One Weekend, Four Deaths

Four FlowersJude Calligros.

Victoria Ford.

Kristi Frazier.

Jaime Spring.


These ladies, four of my sisters in mets, died this weekend. As hard as I try not to make their deaths about me, it feels like it is about me. That thing that killed them is going to kill me – that’s one thought. Another thought is that they are done; they can rest now. And then I feel a little jealous.

It is easy to get caught up in causes and to write angry Facebook posts about the paucity of research into metastatic breast cancer. It is easy to make fun of Pinktober and to denounce the trivialization of breast cancer in the media. It is even easy to make wryly humorous remarks about playing the cancer card.

All that is easy and it’s distracting. It distracts me from pain and fatigue, opportunistic infection and the harsh reality of the disease that killed Vicki and Kristi and Jaime and Jude and is on its way to kill so many more. But then someone dies, and the distraction becomes worthless.

Every time one of my sisters in mets dies I think of my other sisters and brothers. I wonder which of us will be next, and I wonder when my turn will come. I wonder what will take me, which organ will fail. Will it hurt very much? Will I be aware that I’m dying? Will I be alone? Will I be missed? Will I leave something lasting behind when I go?

Yes, very self-centered. But that’s how it is for me. I cannot take in a death from metastatic breath cancer except through the filter of my own death. I cannot read about metastatic breast cancer except through the lenses of my own disease.

The deaths of these four ladies is a glimpse into my future. Even so, until that future becomes my present I can choose how to live, and I choose to live as well as I can until the moment comes when I will die as well as I can.



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34 Responses

  1. Knots says:

    Knots, Wow, four friends at once! So very sorry. {{{hugs}}}
    I understand so completely why you think of your own future with this disease whenever you hear of deaths from it. My support group includes a few of us who are metastatic – we seem to have about one death per year, and each time I not only mourn a lost friend, but wonder about how my disease will progress, will end.
    I know compared to the women who wonder if they will even see their kids grow up, I am blessed. Mine are now young adults. But, I wonder if I will be at the weddings of my kids who are still single. (One married before I got sick.) I rejoice I have seen one grandchild, held him, enjoyed baby kisses and hugs, heard him say “ga-ma.” But I wonder if I will see my other grandchildren, his future siblings and cousins. And I wonder if I will live long enough for him to remember me, to miss me.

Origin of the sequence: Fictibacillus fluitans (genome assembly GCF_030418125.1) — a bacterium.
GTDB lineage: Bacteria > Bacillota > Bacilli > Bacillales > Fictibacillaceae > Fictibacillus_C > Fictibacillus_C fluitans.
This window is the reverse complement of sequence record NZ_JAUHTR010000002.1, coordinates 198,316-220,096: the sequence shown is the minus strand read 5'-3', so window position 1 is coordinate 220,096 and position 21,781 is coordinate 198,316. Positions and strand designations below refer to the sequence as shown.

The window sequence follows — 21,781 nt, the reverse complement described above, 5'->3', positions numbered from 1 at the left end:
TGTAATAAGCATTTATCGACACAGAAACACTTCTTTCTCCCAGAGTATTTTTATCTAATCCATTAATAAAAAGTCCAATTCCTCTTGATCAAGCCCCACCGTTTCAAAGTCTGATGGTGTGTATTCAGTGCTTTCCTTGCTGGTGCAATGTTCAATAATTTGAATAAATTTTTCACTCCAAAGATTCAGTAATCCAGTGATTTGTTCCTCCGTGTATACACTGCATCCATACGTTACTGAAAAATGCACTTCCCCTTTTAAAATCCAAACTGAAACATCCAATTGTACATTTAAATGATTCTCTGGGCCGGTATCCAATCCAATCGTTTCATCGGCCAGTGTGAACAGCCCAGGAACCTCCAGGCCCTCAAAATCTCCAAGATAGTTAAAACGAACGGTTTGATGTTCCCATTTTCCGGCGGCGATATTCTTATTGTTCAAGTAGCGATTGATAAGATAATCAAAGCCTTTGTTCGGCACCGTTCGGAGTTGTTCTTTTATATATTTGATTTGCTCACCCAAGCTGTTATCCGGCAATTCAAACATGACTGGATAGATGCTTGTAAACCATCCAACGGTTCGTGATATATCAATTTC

I, too, wonder about how the end will be. My oncologist has assured me they have come a long way in pain relief since as a kid I watched my grandmother die of metastatic breast cancer 46 years ago. And I am still near the beginning of this journey. I’ve been told some women make it 10 years, but I know there are also many make it much less.
    In just a little over a week, I have another PET scan and bloodwork. Everyone says, “relax, it will be fine,” but I have the pre-scan jitters. I have compared it to Damocles sword hanging over my head, but apparently that is being too dramatic. Sometimes, I wonder if I’m being morbid, other times I wonder if all my friends and family are in denial.
    KT, if you are even a little like your blog, you are a beautiful woman. True beauty is in the heart and soul, and even though I have never seen you, that inner beauty shines through your writing. There will truly be many who will miss you. I will miss you.
    My prayers are with you.

    • Gail says:

      Your family and friends have no idea re scanxiety. They are trying to reassure you but by saying these things they are actually shutting down the conversation. I’m sorry. V common. After ten yrs of going through these tests I have decided that uncertainty of any kind is the absolute worst situation we humans face. I see it in people who are waiting to see if the offer on a house they want is accepted, in kids waiting to find out if they are accepted to university, etc. Perhaps if you explain it in those terms you will get more support. But chances are they will say something like “don’t worry about it until you have the results”. Ha! It’s a relief to get the results no matter good or bad…because yes then you can deal with it. It’s the uncertainty that gets to all of us! Be well!

  2. Ann Lee says:

    You would be missed very much and these same thoughts running through your mind is running through mine!!! Bless you and Love to you….ann

  3. Lara says:

    I was diagnosed with mets in January. There were two others in our young survivors support group with mets. Now they are both gone. Died within two years of their diagnosis. I am in utter disbelief and fear. At times it is so great I can’t even breath. I go about my day looking totally healthy and people are so glad to see me doing “well.” I continue to be a mom to my 6 and 9 year old children. I exercise and eat so healthy. Yet- I feel so helpless and scared. When will their date be mine. I know so well the feeling of looking at deaths of friends and just fearing what will happen and dreading a time it is my family grieving. Gods peace surround your four friends and all of us facing this disease.

    • Knot Telling says:

      It is a very helpless feeling. That is why it’s taken me so long to come back to this post to reply to comments. I’m sorry I left you hanging, Lara.

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